Invisible Superyacht could be 3D printed

Designed to be "virtually invisible" - both visually and environmentally, the designer Jozeph Forakis has unveiled a concept for a superyacht that crashes through several boundaries on different levels

Designed to be “virtually invisible” – both visually and environmentally, the designer Jozeph Forakis has unveiled a concept for a superyacht that crashes through several boundaries on different levels¬†

With reflective ‘Solar Wings’ the 88 metre Pegasus could be the world’s first 3d robotically printed superyacht.  

It would, its designers claim, be solar-electric / hydrogen hybrid powered, with an infinite range and zero emissions.

Designed to be "virtually invisible" - both visually and environmentally, the designer Jozeph Forakis has unveiled a concept for a superyacht

And be equipped with multi-level “Tree of Life” hydroponic garden to provide fresh food and air purification

In keeping with the nature-friendly theme, the exterior design features a multi-tiered ‘wings’ superstructure with mirrored glass reflecting the sky, clouds, and surrounding environment to achieve the invisible look.

The glass of the superstructure incorporates transparent solar panels to power electrolysers extracting H2 from seawater. Fuel cells convert H2 to electricity stored in Li-on batteries for powering azimuth pods, and all operating and hotel systems.

This desire for an invisible yacht drove us to develop a true zero emissions yacht that is “invisible both in design and in her environmental impact,” says the designer.

Designed to be "virtually invisible" - both visually and environmentally, the designer Jozeph Forakis has unveiled a concept for an invisible superyacht

The 88-metre superyacht’s construction uses robotic 3D printing to create a mesh framework integrating both hull and superstructure. The result is an extraordinarily strong and lightweight structure that can be produced using less energy, material, waste, space, and time compared to conventional construction.

The unique exterior design starts with a low, linear hull with a plumb bow and silvery metallic finish, which blends chameleon-like with the water’s colours and movements. This foundation at the waterline supports the superstructure with multi-tiered, ephemeral glass wings that reflect the clouds and the sky making the yacht appear invisible

Like a shape-shifting vessel from the future, the elegant, lattice framework of her 3Dprinted structure becomes invisible thru the reflective glass at certain angles and lighting conditions.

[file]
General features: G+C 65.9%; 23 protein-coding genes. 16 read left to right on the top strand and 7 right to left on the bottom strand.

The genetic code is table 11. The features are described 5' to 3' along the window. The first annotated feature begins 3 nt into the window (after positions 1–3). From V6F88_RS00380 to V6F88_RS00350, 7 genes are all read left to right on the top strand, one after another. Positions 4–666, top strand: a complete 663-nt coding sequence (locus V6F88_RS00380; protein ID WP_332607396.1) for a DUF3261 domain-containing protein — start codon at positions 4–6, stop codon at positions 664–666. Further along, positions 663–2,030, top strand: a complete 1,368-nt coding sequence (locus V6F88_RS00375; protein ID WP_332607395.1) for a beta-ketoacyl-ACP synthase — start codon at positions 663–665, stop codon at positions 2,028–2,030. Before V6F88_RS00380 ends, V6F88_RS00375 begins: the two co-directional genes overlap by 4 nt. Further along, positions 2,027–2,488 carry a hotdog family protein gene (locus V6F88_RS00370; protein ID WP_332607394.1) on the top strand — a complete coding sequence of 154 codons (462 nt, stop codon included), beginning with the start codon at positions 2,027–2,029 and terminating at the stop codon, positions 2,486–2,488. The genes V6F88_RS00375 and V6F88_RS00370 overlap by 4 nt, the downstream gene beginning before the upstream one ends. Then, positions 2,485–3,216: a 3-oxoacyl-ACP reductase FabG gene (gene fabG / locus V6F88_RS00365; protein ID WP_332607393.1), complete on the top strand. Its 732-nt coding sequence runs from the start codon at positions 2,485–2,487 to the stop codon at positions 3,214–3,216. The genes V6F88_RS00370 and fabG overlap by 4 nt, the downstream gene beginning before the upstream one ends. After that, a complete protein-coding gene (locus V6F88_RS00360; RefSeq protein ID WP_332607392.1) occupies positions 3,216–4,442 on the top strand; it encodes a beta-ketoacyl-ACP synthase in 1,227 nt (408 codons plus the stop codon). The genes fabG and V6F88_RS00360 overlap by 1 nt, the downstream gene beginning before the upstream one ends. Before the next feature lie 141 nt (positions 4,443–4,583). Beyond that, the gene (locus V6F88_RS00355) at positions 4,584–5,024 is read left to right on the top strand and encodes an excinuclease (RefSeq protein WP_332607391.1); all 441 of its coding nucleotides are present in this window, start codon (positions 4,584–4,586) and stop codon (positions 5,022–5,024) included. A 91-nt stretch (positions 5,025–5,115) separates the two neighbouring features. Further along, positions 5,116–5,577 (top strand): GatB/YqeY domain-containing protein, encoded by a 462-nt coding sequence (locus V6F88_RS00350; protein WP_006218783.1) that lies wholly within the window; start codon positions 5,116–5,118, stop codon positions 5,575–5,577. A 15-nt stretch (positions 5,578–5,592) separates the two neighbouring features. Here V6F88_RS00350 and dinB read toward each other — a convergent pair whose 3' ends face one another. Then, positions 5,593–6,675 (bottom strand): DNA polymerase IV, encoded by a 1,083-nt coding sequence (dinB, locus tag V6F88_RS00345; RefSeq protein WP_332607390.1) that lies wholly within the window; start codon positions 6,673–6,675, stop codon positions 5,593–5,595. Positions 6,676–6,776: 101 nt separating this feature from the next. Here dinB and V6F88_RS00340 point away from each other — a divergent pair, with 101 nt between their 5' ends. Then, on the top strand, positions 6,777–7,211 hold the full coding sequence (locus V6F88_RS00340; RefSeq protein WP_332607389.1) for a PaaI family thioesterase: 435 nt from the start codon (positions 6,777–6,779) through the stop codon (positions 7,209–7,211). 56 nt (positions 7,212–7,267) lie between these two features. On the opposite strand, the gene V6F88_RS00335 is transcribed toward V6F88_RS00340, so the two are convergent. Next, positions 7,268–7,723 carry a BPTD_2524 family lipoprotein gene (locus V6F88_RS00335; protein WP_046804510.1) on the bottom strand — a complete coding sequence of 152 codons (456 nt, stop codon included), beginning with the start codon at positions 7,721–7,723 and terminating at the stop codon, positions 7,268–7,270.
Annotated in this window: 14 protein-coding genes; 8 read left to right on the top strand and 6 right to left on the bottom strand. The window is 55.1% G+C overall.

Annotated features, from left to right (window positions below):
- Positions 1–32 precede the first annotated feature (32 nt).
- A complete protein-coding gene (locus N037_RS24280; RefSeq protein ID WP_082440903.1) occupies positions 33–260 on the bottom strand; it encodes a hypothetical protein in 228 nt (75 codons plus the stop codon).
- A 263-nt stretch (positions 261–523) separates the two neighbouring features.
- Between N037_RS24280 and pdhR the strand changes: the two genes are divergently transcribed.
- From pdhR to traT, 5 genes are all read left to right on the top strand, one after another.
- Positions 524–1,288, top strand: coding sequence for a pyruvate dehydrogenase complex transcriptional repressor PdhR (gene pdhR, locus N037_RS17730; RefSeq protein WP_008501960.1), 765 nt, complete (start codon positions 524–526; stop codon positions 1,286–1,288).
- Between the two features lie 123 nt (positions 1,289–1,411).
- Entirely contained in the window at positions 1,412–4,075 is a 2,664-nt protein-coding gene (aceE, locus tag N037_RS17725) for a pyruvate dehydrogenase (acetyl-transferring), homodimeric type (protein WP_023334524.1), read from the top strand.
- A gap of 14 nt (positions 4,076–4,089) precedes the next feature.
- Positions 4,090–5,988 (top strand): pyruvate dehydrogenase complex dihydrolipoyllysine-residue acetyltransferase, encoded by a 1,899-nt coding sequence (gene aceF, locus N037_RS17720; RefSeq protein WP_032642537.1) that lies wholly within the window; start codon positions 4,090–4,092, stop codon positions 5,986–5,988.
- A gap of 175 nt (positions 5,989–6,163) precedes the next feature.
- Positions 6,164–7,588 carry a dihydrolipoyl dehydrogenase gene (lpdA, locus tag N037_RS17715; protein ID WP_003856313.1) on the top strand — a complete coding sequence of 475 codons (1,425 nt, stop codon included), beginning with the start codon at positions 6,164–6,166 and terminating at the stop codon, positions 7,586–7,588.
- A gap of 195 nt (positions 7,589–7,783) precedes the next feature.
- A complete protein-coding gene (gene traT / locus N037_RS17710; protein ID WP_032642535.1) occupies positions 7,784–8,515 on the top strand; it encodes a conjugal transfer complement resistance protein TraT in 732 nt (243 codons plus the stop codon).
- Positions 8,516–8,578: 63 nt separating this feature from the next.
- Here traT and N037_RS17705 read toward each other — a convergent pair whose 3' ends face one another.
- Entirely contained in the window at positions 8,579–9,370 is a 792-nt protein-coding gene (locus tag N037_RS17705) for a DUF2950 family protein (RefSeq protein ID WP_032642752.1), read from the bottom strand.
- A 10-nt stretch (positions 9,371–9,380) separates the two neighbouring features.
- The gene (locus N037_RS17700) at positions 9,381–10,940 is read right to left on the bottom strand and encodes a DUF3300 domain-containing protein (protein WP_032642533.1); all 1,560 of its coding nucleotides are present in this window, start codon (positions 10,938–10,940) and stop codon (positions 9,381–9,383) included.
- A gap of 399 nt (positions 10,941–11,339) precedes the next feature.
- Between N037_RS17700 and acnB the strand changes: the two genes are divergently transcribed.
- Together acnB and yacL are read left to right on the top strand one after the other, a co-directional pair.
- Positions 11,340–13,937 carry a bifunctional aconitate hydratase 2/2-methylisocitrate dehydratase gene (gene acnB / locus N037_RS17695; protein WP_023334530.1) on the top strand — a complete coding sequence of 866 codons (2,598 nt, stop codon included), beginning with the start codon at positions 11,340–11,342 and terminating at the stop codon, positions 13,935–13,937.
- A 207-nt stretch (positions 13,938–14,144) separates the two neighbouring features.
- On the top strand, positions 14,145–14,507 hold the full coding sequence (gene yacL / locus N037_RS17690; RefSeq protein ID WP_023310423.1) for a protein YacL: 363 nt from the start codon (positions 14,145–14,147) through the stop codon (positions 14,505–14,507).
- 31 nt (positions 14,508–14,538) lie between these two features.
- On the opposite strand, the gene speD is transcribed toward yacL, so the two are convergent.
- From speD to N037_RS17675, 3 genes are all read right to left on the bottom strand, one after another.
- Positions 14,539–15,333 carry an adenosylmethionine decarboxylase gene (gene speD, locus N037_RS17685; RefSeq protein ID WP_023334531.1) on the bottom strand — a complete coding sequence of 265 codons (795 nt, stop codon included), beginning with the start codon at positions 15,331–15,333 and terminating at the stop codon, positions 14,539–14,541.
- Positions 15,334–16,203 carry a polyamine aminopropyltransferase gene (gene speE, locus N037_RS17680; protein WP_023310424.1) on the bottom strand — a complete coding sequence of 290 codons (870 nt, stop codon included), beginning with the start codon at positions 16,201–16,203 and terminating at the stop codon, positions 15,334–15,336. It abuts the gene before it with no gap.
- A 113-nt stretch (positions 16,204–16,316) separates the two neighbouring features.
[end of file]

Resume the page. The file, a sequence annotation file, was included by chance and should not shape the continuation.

The dramatic triangulated structure allows light to penetrate all levels of the interior while framing the remarkable views in all directions.

The multi-level “Tree of Life” is a living, breathing monument to mother nature

The centre piece of the futuristic interior design is the multi-level “Tree of Life” – a living, breathing monument to mother nature and the nucleus of the hydroponic garden providing fresh food and air purification. The base of the tree emerges from a reflecting pool on the lower deck and is surrounded by the hydroponic + meditation Zen Garden. The tree extends vertically thru all four levels accompanied by a sculptural spiral staircase.

The spacious guest lounges showcase the harmonious balance of minimalist design and living nature, both inside – with living greenery and rich appointments integrated throughout – as well outside with uninterrupted views in all directions and copious daylight penetrating to the core.

The top level is exclusive to the owner, with forward facing master-suite featuring a large private terrace.

Jozeph Forakis has unveiled a concept for an invisible superyacht

The forward pool club has an aquarium-style lap pool and expansive horizontal windows that transform into open balconies on both port and starboard. When closed, the pool cover functions as the helipad.

At the aft of the ship, the open beach club with an oversized Jacuzzi and fold-down balconies transforms into an enclosed solarium with sliding glass panels across the ceiling and down the transom bulkhead.

Solar energy converts seawater into hydrogen, producing zero emissions and infinite range.

In operation Pegasus will produce zero carbon emissions and will have a virtually unlimited range. Solar energy is used to convert seawater into hydrogen which is stored for longer periods. Onboard fuel cells convert the H2 into electricity stored short-term in Li-ion batteries.